• Failed expectations, pressure and unhealthy habits stress them till they are depressed
Many Kenyan celebrities have battled depression the past few years. However, they are slowly opening up and creating awareness of the condition.
The latest celebrity who spoke out was Gospel singer Daddy Owen, who has been living in denial about it since 2019.
Speaking to Word Is, Owen said indeed, he has been healing from depression since 2019.
"I have been suppressing and thinking that I would be fine until when the side-effects started showing," he said.
Owen said he was afraid of speaking about his mental health as a man since he feared being termed as weak.
"Those I tried to explain my problems to thought I was mad. Others told me to be a man. But in the long run, I had to dig the problem and face it."
Sylvia Raywe, consultant clinical psychologist at Aga Khan Drs Plaza, says people go through situations that initially cause high perceived stress levels.
She explains that if these situations aren’t resolved or resilience is low, then depression ensues. This is characterised by low mood, avolition, withdrawal, lack of or increased appetite and changes in sleeping patterns.
"This just doesn’t happen to celebrities, however. Their lives being in the public domain, their challenges are significantly magnified by the fact that they have to deal with their problems alone," Sylvia tells Sasa Digital.
She says social support, which is key in holistic management of depression, becomes a source of concern as it could easily become a point of exposure, hence possible ridicule.
"The fear of scrutiny while they are in their most vulnerable states psychologically further increases their stress levels and makes them prone to develop the most common comorbidity of depression: anxiety."
She says although the Health ministry is trying to increase awareness about the importance of mental health/wellness, individuals diagnosed with any form of psychiatric disorders still face stigma.
"Enacted or external stigma can lead to self-stigmatisation, which can result in worsening of depressive symptoms, such as withdrawal.
"Celebrities aren’t immune to this as they do go through both forms of stigma."
Another factor that significantly affects particularly the male gender, which is also associated with stigma and to some extent hegemonic masculinity, is poor health-seeking behaviour. Substance and alcohol use and abuse have also significantly affected some individuals’ mental health.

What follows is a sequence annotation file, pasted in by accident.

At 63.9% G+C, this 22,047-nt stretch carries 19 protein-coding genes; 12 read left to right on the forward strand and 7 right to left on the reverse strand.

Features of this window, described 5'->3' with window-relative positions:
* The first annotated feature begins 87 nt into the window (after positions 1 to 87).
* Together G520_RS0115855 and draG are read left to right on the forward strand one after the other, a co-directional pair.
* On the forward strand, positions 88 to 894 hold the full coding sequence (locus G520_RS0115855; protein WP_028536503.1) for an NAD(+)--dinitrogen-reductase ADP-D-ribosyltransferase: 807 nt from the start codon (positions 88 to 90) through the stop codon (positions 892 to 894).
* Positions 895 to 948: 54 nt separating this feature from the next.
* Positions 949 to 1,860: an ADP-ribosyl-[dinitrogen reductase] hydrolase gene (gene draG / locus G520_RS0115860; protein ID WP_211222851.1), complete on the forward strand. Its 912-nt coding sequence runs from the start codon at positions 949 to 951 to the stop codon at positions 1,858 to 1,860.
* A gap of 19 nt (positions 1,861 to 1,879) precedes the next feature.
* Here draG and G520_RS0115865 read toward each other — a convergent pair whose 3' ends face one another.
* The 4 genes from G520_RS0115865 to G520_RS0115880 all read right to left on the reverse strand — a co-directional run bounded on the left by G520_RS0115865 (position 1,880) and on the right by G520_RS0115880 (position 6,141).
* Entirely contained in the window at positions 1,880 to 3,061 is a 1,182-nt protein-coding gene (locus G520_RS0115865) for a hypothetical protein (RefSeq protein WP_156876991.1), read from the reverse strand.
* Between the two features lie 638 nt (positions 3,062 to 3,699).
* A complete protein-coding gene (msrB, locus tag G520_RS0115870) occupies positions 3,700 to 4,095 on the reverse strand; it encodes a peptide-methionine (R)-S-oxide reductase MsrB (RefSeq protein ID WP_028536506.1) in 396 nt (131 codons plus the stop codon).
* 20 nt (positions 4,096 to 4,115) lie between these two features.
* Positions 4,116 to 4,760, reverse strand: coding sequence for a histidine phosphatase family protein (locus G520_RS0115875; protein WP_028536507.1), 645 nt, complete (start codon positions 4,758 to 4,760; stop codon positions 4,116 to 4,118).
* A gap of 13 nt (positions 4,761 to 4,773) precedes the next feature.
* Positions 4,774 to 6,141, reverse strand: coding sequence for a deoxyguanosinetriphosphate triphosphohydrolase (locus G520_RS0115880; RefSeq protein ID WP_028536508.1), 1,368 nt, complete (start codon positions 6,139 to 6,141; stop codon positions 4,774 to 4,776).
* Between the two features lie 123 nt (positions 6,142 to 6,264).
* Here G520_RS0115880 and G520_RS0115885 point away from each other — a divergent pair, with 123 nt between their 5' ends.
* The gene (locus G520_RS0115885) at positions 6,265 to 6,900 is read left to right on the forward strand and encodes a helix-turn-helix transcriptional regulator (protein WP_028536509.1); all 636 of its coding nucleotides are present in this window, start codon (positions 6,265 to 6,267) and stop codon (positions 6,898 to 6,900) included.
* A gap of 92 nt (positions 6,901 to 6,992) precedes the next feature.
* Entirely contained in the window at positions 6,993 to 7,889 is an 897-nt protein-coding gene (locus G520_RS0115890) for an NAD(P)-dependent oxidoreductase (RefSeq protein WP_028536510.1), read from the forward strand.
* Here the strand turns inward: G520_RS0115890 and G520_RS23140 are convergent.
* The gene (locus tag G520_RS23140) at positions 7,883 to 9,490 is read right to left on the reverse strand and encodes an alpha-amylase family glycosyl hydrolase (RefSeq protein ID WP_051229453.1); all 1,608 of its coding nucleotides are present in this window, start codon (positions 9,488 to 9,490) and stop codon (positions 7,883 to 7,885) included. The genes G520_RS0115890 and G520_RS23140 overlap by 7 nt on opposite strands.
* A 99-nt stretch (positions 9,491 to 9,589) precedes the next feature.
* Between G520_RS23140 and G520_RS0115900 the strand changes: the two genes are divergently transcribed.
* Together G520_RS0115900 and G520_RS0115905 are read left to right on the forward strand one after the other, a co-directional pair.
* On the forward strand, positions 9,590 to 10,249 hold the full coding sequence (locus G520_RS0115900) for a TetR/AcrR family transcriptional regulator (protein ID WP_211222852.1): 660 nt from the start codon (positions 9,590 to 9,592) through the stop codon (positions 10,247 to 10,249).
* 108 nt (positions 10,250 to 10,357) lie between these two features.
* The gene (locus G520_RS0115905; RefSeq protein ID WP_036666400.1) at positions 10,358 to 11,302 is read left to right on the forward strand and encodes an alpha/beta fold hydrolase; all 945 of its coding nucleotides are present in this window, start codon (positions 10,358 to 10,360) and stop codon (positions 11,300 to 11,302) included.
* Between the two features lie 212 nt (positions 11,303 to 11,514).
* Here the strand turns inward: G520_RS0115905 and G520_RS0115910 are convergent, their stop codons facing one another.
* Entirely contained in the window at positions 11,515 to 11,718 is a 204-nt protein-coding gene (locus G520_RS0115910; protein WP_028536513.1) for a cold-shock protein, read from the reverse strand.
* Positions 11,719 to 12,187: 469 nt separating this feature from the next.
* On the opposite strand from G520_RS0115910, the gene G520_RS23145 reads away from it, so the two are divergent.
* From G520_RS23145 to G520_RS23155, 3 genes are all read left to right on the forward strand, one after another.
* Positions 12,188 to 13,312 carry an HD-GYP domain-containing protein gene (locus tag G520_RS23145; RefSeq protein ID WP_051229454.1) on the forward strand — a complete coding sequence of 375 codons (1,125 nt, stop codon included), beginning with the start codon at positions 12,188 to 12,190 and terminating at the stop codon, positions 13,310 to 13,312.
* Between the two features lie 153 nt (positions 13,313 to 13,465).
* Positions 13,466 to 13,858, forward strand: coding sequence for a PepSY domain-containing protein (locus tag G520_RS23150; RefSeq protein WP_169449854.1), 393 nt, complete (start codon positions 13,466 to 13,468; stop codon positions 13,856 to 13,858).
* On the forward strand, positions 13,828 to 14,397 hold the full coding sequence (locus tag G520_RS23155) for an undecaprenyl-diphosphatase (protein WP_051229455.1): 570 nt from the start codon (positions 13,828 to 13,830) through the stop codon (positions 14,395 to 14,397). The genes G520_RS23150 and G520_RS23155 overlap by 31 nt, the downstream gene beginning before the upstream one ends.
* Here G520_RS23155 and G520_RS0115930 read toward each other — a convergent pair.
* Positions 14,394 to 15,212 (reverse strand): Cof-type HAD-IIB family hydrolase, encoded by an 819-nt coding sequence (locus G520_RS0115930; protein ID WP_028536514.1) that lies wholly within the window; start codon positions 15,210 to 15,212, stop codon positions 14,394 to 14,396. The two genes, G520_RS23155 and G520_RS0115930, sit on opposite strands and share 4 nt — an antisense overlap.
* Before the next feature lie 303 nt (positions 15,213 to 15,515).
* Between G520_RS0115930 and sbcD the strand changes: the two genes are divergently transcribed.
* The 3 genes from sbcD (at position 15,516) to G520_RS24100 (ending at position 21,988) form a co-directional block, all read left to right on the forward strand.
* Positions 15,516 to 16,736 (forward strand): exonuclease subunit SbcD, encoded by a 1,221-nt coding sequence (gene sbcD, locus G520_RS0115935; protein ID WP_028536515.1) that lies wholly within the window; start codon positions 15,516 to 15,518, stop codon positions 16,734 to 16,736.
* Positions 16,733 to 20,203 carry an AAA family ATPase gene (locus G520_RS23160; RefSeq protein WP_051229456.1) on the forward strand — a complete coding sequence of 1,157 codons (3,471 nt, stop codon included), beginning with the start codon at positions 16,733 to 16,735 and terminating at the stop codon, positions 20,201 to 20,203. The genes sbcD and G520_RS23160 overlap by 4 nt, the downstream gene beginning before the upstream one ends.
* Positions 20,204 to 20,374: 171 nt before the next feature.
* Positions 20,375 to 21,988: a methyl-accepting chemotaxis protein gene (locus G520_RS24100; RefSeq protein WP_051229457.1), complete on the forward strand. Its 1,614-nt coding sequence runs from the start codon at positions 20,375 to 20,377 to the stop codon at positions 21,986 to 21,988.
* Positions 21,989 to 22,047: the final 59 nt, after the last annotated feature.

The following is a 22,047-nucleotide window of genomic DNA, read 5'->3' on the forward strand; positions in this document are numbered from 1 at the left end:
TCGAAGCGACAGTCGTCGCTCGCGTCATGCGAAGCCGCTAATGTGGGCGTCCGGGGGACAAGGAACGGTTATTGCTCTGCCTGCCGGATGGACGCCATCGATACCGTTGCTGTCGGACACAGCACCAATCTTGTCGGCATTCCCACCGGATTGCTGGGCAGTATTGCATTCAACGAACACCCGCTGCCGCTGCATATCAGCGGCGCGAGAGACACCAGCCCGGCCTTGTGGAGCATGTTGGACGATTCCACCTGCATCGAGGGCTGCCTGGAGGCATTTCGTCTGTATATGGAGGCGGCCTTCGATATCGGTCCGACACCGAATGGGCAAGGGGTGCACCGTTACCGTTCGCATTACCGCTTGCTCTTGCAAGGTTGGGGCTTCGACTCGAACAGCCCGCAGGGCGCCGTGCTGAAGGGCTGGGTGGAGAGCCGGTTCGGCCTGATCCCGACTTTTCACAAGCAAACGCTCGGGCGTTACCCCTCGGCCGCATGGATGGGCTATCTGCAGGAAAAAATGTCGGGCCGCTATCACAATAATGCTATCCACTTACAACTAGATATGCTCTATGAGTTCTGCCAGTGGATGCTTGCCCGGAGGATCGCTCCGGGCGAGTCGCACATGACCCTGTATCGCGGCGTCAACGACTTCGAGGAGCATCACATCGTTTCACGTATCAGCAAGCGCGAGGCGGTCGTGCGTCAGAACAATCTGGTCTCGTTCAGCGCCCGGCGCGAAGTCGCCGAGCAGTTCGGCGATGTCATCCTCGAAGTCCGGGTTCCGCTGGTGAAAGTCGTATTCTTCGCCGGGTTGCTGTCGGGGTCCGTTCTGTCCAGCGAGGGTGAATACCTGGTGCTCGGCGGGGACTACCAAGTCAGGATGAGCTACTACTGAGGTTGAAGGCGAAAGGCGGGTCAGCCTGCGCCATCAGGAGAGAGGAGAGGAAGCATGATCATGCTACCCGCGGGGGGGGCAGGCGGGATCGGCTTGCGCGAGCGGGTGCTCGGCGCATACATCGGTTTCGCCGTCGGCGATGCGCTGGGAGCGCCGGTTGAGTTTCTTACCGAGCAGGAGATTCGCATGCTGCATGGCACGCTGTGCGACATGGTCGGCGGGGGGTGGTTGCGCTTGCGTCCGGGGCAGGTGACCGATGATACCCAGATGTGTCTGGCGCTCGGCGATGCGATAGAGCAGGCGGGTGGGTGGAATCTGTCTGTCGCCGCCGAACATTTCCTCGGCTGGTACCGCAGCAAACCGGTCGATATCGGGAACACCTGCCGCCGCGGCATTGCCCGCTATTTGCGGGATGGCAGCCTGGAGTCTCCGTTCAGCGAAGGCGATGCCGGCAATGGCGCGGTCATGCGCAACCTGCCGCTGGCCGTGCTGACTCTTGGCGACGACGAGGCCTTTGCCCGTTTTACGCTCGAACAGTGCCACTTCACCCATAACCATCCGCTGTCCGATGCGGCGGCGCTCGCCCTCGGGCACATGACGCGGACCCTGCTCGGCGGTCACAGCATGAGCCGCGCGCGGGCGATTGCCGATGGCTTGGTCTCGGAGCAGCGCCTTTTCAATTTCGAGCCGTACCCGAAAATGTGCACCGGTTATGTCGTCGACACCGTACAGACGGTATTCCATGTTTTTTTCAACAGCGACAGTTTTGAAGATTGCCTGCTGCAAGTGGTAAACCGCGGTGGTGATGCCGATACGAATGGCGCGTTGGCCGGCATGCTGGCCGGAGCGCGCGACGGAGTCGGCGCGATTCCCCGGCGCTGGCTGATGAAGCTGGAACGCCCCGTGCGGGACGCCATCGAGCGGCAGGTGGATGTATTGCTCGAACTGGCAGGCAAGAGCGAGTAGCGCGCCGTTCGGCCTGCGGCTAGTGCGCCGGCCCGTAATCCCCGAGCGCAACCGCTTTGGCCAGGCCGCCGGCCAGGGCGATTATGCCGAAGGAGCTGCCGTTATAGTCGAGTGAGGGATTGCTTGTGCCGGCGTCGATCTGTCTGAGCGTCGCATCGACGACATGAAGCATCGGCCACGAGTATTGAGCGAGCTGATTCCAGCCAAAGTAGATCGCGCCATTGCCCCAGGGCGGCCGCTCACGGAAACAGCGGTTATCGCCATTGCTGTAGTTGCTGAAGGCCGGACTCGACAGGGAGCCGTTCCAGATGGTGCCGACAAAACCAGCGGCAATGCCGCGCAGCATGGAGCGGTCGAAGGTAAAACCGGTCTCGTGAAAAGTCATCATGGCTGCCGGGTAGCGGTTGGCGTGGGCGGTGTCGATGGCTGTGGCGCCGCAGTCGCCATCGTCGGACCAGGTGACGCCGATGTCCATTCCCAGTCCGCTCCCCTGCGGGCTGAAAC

"Development of substance and alcohol use disorders courtesy of the industry’s exposure and having to deal with them can lead to depression," Sylvia says.
Failed expectations and pressure are also other triggers for depression among celebrities.
"The dreams associated with success and societal expectations of these celebrities and their endeavours to live such lives can trigger depression, especially if one faces underachievement."
Another factor that doesn’t need too much elaboration is genetics, the psychologist says.
"Some celebrities come from families which have a history of mental illness, making them susceptible to psychiatric illnesses like depression."
Other Kenyan celebrities who have battled depression include media personality Julie Gichuru, who fell into a deep depression after her parents divorced.
Rapper Khaligraph Jones fell into depression after he was forced to drop out of school due to lack of funds.
Kansoul member Mejja battled depression after his wife left with his child while he was away on a business meeting. Anita Nderu has been through some tough times and even considered suicide because of how bad things had gotten.
DJ Pierra Makena went through depression during her pregnancy. A situation that prevented her from gaining weight and when she was four months pregnant, she weighed only 49kg.
Kiss 100’s Chito Ndlovu also opened up on a social media post about being severely depressed and attempting suicide thrice.
Last year, Churchill Show comedian Njoro opened up to his colleague Zainabu Zeddy that he was depressed and had attempted to take his life on more than one occasion.